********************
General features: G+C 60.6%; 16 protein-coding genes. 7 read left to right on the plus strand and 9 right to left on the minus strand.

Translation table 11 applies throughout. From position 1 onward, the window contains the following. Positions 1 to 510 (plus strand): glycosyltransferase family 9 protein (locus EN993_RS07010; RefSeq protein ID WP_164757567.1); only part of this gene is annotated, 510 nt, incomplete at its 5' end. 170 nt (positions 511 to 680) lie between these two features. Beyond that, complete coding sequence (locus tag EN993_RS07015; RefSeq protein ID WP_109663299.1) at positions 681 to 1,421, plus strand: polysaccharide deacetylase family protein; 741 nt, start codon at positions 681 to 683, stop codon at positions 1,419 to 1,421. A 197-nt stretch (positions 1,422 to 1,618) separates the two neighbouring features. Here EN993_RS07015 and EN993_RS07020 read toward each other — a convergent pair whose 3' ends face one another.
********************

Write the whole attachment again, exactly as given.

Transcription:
General features: G+C 60.6%; 16 protein-coding genes. 7 read left to right on the plus strand and 9 right to left on the minus strand.

Translation table 11 applies throughout. From position 1 onward, the window contains the following. Positions 1 to 510 (plus strand): glycosyltransferase family 9 protein (locus EN993_RS07010; RefSeq protein ID WP_164757567.1); only part of this gene is annotated, 510 nt, incomplete at its 5' end. 170 nt (positions 511 to 680) lie between these two features. Beyond that, complete coding sequence (locus tag EN993_RS07015; RefSeq protein ID WP_109663299.1) at positions 681 to 1,421, plus strand: polysaccharide deacetylase family protein; 741 nt, start codon at positions 681 to 683, stop codon at positions 1,419 to 1,421. A 197-nt stretch (positions 1,422 to 1,618) separates the two neighbouring features. Here EN993_RS07015 and EN993_RS07020 read toward each other — a convergent pair whose 3' ends face one another.